Natural gas futures are volatile ahead of the month’s quick expiry, but end near $9.00
Natural gas futures fluctuated on Tuesday as traders priced an inconsistent production recovery, a mixed domestic weather outlook, lingering uncertainty in Europe and the impending expiration of the June contract. The June Nymex gas futures contract finally settled at $8.796/MMBtu, up 5.2 cents per day. He had earned 66 cents a day earlier.
In short :
- Bulls struggle for control in choppy trade
- Low production raises concerns
- June contract expires Thursday
The July contract rose nine tenths of a cent to $8.836 on Tuesday. June comes off the books as a fast month on Thursday after options expire on Wednesday. Futures contracts have generally proven to be volatile ahead of expiration this year.
NGI’s Spot Gas National Avg. advanced 52.0 cents to $8.415.
Despite the back and forth in trading on Tuesday, the bulls ultimately won as U.S. demand for liquefied natural gas (LNG) remained strong and production declined.
LNG feed gas volumes topped 13,100 cfs this week, returning to the record high of 14,100 cfs reached prior to the spring maintenance season. European demand for U.S. super-chilled fuel supplies is steady as countries on the continent scramble to sever ties with the Russian energy complex.
Domestic producers, meanwhile, have renewed their fight to prepare for summer after weeks of routine repairs and upgrades to their facilities. Production had exceeded 95 billion cubic feet in estimates to start the week – near a recent high – but fell back below that threshold on Tuesday.
Wood Mackenzie estimates showed a drop in production of more than 1.0 Bcf/d day/day early Tuesday, with production coming in at 94.7 Bcf/d. Wood Mackenzie analyst Laura Munder said the drop in production coincided with regional “maintenance or operational issues”.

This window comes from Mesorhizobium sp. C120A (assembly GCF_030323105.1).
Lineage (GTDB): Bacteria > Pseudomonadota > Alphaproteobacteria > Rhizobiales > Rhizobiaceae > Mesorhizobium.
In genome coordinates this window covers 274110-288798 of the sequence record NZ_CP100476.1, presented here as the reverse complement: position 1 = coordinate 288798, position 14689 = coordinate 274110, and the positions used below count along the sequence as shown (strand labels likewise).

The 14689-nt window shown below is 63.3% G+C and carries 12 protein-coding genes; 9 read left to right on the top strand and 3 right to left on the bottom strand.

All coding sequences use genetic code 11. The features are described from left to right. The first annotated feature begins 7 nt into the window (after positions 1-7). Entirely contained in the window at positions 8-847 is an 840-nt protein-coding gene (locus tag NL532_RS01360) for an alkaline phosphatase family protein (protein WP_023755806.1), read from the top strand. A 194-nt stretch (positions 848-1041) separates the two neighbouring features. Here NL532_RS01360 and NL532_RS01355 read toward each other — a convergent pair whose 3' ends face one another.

Northeast volumes were down by around 600 MMcf/d, mainly from northeastern Pennsylvania. Notable declines were also seen in the Permian Basin (down about 445 MMcf/d) and the Rocky Mountains (down about 175 MMcf/d), according to Munder.
With production weak, market participants have been warning for weeks that US supplies could end the summer precariously, particularly if multiple forecasts of an unusually hot summer hold true.
Utilities pumped 89 billion cubic feet of gas into storage for the week ended May 13, bringing inventories to 1.732 billion cubic feet, the U.S. Energy Information Administration (EIA) said in its last inventory valuation.
Still, storage levels remain more than 300 billion cubic feet lower than the prior year’s total of 2,090 billion cubic feet and the five-year average of 2,042 billion cubic feet.
The shortfall relative to the averages is expected to persist. Preliminary poll results from Bloomberg showed a median expectation for an injection of 92 billion cubic feet for the week ended May 20. The EIA releases its next print on Thursday.
“Amplified volatility remains likely ahead of options expiration and final settlement,” said Eli Rubin, senior analyst at EBW Analytics Group. But recent futures advances on strong fundamentals have established “a bullish technical outlook suggesting that natural gas may soon clear $9.00.”
A case for the bears
A mixed weather outlook appeared to complicate trading early Thursday, NatGasWeather said, with mild temperatures covering much of the North this week offsetting heat elsewhere in the Lower 48.